5. Hong Kong cinema: Post-1997

6. Taiwan New Cinema: History and Identity

7. Contemporary Taiwan cinema

8. Overseas Chinese: Immigrant Nostalgia

9. Transnational Chinese Cinema: Globalisation and the marketplace

10. Hollywood Looks East/The Rise of the Chinese blockbuster

Teaching and learning methods

The course will be taught via:

 

-          Lectures

-          Small group discussions and exercises

-          Screenings

-          Designated consultation hours

 

The course unit will be complemented by a Blackboard site that conforms to minimum requirements including a course handbook, weekly course breakdown, provision of reading material, reading lists. Supplementary material from workshops will be added as appropriate. The blackboard site will be prepared and available to students at least one week prior to the beginning of the first teaching week each semester.

 

Knowledge and understanding

  • contextualise the history of transnational Chinese cinemas within an international frame
  • analyse the aesthetics of transnational Chinese cinemas and their modes of address
  • develop an understanding of how the questions raised in the study of transnational Chinese cinemas are applicable to wider questions of identity construction and representation in the filmic media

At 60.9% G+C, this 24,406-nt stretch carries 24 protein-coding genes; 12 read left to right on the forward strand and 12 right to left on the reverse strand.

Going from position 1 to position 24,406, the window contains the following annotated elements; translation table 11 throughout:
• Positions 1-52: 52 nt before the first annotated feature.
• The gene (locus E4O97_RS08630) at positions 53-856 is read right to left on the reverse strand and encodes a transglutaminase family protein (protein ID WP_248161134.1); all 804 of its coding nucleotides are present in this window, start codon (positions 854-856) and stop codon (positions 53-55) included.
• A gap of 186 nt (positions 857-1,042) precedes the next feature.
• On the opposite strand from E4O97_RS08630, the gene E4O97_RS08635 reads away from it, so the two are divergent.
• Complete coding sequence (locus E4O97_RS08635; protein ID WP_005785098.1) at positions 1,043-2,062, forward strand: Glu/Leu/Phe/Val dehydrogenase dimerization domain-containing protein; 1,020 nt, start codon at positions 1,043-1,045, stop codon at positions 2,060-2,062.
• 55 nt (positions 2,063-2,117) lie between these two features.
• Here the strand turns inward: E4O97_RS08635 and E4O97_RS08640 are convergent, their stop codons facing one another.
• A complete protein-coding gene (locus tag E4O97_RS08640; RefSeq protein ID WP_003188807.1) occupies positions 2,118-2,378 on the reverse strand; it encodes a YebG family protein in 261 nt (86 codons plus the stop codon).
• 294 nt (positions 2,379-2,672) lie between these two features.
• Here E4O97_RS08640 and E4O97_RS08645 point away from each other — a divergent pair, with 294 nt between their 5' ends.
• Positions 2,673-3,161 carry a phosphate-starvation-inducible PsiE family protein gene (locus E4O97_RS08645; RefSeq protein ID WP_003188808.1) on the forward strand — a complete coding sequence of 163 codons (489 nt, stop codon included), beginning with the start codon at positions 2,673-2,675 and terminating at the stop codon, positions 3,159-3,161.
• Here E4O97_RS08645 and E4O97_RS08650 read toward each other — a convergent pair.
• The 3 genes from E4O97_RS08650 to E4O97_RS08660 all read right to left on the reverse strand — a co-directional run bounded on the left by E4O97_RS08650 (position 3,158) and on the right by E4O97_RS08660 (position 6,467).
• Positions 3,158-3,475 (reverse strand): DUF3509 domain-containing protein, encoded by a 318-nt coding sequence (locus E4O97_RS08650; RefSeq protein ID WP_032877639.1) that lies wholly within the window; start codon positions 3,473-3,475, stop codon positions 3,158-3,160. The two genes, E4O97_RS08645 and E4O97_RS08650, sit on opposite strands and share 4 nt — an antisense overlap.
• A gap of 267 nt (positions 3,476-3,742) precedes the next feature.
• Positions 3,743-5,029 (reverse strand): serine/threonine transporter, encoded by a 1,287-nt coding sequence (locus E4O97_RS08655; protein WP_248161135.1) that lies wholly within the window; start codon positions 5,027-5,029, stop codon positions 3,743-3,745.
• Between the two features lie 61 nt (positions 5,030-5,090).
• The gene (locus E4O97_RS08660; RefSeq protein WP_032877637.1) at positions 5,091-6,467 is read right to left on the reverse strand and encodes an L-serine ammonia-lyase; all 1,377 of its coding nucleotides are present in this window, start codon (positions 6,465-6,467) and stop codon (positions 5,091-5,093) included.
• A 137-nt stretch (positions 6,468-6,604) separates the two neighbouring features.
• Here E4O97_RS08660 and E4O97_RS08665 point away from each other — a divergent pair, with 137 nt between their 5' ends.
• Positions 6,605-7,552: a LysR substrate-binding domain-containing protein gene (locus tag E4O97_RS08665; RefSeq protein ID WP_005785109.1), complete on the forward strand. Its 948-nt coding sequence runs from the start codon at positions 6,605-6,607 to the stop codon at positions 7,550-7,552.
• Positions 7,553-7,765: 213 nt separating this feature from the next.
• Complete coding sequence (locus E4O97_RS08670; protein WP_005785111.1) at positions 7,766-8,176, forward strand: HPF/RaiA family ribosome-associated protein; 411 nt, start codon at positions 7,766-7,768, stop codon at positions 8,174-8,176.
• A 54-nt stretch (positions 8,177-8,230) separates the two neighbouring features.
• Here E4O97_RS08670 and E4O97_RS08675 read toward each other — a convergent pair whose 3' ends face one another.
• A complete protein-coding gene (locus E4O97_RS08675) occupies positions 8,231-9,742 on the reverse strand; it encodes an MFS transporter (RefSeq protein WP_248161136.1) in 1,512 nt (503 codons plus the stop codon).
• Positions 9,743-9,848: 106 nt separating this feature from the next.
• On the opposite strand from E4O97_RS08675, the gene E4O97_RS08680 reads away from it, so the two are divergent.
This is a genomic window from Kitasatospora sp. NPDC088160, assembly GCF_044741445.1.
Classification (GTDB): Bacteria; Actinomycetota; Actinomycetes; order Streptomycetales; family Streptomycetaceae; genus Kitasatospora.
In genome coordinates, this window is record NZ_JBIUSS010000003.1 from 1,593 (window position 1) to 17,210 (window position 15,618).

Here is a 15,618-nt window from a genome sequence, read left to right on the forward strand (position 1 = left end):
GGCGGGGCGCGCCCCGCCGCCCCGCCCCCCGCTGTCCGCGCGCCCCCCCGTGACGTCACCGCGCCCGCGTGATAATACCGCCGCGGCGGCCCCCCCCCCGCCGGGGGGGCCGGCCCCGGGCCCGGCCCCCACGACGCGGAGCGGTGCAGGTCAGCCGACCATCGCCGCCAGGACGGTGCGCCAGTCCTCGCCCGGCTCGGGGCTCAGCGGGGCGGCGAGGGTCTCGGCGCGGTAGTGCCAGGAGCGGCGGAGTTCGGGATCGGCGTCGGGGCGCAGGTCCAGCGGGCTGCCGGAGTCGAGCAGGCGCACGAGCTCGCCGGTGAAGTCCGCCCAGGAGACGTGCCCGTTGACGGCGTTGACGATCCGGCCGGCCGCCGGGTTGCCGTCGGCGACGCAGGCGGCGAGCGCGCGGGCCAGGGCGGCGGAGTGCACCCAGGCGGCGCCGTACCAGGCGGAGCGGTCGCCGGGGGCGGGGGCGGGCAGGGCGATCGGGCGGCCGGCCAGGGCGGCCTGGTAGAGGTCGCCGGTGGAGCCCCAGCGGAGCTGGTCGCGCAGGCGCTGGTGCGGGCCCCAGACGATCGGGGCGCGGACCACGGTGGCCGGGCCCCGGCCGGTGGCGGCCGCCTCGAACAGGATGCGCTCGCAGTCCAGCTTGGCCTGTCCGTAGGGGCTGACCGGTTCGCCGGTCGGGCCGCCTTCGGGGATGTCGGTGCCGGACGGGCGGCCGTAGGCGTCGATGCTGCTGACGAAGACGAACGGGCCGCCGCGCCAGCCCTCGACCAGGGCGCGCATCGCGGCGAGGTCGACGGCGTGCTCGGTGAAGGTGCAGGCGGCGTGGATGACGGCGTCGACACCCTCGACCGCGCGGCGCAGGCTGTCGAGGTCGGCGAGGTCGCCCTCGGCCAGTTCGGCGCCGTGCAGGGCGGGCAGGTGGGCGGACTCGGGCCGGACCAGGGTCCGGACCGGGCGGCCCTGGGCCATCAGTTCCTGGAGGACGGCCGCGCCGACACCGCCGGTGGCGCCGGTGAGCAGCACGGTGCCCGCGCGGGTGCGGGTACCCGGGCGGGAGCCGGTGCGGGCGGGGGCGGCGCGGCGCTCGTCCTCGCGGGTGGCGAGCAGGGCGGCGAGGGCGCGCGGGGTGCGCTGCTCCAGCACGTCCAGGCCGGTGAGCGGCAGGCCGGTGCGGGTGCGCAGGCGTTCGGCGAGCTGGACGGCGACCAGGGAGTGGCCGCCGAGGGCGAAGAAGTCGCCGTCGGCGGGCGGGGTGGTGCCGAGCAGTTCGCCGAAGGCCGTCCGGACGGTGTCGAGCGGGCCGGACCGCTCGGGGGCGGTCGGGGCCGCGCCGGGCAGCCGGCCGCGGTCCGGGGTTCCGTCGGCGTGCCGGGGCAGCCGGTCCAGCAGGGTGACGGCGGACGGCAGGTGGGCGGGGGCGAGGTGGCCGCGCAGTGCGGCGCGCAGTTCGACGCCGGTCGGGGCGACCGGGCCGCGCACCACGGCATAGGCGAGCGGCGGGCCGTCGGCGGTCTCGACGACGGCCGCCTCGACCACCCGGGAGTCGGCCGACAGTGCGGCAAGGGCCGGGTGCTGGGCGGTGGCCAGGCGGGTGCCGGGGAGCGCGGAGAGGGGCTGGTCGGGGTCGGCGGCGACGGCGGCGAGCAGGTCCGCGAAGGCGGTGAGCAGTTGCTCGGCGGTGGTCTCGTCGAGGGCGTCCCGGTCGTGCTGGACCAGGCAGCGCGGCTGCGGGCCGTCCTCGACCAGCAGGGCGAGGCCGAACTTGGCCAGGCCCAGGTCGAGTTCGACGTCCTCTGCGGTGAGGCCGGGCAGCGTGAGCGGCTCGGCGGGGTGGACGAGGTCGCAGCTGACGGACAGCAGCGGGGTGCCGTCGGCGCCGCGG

• read screen texts across genres and national industries and wider socio-historical contexts
  • apply theories and secondary readings critically to their understanding of screen texts

Intellectual skills

  • develop a critical language for analysing and evaluating narrative content and aesthetic forms in screen media within wider socio-historical contexts
  • conduct in-depth research into screen media and their histories
  • apply theoretical readings to questions of screen production, exhibition and reception

Practical skills

  •  conduct close textual analysis of screen texts
  •  construct a persuasive argument in clear language, grounded in research
  •   work individually and collaboratively with other members of the group
  • critical writing skills
  • poster design and presentation

Transferable skills and personal qualities